Drawn from my archives
It was 1996. Jerry Maguire looked across the room at Dorothy Boyd, and with tear-stained cheeks he gave her his heart along with three little words, “You complete me.”
I’m a hopeless romantic, and yet I have to tell you that this moment in chick-flick history was about as cheesy as a two-topping pizza. But cheesy or not it’s one of those famous lines that won’t soon be forgotten.
All kidding aside, let’s take a look at the idea of completeness and how it relates to our marriage. The notion here is that you are two pieces of a puzzle that come together to make one whole. And you do in a sense, become one, but completeness comes through Jesus Christ.
For of him, and through him, and to him, are all things: to whom be glory for ever. Amen. ~ Romans 11:36
Scripture tells us that two shall become one. He said it’s not good that man should be alone; He created a help meet for man. Marriage is good in so many ways, but that unity isn’t truly complete unless Jesus Christ is at the center of it.
Women bring a lot more to their marriage when they lack nothing but a desire for more of God, which reminds me of the quote by Max Lucado, “A woman’s heart should be so hidden in God that a man has to seek Him just to find her.” But of course as long as we’re in the flesh we will never reach that place of complete perfection. We’ll slip and we’ll fall and we’ll miss the mark from time to time, but it’s certainly something we should press toward as we’re learning to lean on God.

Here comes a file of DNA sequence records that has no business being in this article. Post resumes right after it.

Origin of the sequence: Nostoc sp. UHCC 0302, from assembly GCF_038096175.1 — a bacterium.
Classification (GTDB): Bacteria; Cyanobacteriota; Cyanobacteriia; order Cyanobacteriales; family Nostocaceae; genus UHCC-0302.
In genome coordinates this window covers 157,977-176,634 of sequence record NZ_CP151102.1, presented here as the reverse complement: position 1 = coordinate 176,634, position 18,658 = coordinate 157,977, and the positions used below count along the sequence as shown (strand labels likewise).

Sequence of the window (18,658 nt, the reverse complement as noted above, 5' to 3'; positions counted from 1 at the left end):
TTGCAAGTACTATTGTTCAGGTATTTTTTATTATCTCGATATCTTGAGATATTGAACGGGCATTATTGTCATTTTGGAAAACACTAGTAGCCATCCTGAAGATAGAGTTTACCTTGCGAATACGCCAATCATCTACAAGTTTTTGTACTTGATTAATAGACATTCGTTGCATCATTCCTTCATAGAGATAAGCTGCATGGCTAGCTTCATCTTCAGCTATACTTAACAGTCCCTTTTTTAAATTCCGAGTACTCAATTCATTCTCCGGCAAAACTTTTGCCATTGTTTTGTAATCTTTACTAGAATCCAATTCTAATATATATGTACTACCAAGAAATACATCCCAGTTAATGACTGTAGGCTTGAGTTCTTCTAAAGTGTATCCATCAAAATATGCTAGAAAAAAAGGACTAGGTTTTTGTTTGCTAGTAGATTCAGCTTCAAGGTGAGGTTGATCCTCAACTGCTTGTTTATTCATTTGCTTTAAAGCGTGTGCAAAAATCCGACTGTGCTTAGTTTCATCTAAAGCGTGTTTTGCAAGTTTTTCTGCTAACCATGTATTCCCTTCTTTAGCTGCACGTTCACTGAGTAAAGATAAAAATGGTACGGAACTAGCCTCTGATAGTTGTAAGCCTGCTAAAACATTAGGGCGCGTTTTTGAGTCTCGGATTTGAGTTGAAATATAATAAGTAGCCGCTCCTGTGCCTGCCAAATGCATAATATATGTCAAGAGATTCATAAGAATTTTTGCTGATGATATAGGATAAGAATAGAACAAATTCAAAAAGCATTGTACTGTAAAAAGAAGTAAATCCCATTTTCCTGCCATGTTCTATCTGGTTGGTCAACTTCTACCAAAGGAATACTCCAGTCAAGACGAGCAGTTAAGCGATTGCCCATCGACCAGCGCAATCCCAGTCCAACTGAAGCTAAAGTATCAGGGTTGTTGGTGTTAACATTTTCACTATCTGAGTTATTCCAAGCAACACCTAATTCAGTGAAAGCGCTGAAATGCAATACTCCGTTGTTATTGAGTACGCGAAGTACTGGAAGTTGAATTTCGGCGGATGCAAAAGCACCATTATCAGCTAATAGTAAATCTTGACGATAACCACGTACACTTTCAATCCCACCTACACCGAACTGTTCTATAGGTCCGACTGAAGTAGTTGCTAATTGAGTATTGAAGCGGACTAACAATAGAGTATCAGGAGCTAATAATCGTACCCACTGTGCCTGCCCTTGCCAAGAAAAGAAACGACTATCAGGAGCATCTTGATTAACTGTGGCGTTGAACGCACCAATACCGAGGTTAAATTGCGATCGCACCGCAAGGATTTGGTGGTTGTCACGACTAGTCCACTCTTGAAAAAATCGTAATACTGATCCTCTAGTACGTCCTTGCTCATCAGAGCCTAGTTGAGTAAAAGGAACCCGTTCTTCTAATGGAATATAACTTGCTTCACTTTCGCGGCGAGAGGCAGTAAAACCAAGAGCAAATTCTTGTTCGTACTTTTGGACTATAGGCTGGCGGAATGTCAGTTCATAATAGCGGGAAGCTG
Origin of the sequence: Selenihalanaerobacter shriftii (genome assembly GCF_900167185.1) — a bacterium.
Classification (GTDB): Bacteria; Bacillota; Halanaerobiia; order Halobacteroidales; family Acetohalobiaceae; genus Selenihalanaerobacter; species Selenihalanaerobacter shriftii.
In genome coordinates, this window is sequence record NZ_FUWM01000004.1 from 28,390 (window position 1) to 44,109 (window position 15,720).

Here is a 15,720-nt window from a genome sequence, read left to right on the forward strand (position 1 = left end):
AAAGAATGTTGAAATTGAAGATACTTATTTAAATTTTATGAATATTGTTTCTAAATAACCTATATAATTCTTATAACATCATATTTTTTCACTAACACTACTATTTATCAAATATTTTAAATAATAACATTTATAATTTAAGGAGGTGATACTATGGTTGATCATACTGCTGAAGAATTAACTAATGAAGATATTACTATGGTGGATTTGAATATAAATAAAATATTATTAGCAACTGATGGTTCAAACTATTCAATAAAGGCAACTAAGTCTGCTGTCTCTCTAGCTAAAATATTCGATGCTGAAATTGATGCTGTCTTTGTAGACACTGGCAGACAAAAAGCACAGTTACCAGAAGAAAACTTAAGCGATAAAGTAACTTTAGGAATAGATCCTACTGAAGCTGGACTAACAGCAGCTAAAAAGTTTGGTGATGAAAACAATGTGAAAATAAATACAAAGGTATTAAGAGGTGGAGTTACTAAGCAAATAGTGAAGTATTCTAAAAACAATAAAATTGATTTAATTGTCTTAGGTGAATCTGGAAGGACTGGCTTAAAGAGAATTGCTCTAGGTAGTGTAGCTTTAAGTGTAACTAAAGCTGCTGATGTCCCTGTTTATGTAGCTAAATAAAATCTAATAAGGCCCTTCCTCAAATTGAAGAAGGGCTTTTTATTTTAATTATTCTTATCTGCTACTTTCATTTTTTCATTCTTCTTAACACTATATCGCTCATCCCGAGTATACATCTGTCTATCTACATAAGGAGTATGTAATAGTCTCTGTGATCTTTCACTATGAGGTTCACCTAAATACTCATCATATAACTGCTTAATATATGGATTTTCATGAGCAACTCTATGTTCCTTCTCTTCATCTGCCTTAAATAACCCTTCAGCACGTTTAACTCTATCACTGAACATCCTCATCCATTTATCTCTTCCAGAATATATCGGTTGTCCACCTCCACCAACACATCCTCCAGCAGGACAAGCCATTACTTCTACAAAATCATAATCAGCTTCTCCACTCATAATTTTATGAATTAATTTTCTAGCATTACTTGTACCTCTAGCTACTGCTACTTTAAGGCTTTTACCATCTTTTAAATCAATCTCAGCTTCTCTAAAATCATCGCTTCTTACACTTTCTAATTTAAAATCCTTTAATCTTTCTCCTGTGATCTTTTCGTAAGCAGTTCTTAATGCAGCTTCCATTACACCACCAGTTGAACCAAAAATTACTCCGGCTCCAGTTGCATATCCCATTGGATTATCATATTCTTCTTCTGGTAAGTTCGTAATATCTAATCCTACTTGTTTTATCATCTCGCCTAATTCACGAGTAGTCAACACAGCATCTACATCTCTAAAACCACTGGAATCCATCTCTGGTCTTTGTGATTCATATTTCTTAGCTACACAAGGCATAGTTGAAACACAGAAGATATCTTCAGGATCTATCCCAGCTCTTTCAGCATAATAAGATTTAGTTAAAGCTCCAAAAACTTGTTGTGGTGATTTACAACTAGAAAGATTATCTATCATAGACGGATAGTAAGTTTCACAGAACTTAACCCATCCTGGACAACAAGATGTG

The testing of your faith produces perseverance. Let perseverance finish its work so that you may be mature and complete, not lacking anything. ~ James 1:3-4, NIV
The minute that we take our eyes off of God and put them onto this world we begin to lust after things that rust, and break, and fade away rather looking to God as our source of contentment. That’s when we say ridiculous things like:
- You complete me
- I have to have it
- I’ll die without it
- If it feels good, do it!
- Follow your heart.
Love this quote from John Piper, “The deepest root of Christian womanhood is hope in God. She doesn’t put her hope in her husband or in getting one, and she doesn’t put her hope in her looks.”
As a child I put my hope in my father. He was an amazing Dad who supplied everything his wife and six daughters needed. There was never a day I went hungry and there was rarely a day he didn’t make me smile. He was everything to me.
I loved that man so much and always will. But in 1976 Mom and Dad led our family toward something better than they could ever supply on their own–faith in God through His Son, Jesus Christ. There isn’t a gift under the sun that is greater than that, in fact it’s that gift that carried me through his sickness and death as I sang, “What a day that will be…”
I love my dad with all my heart, but the bottom line is that Jesus completes me, all else is grace. (Dad would love to hear me say that, and would add a big, “Amen!”)
You are loved by an almighty God,
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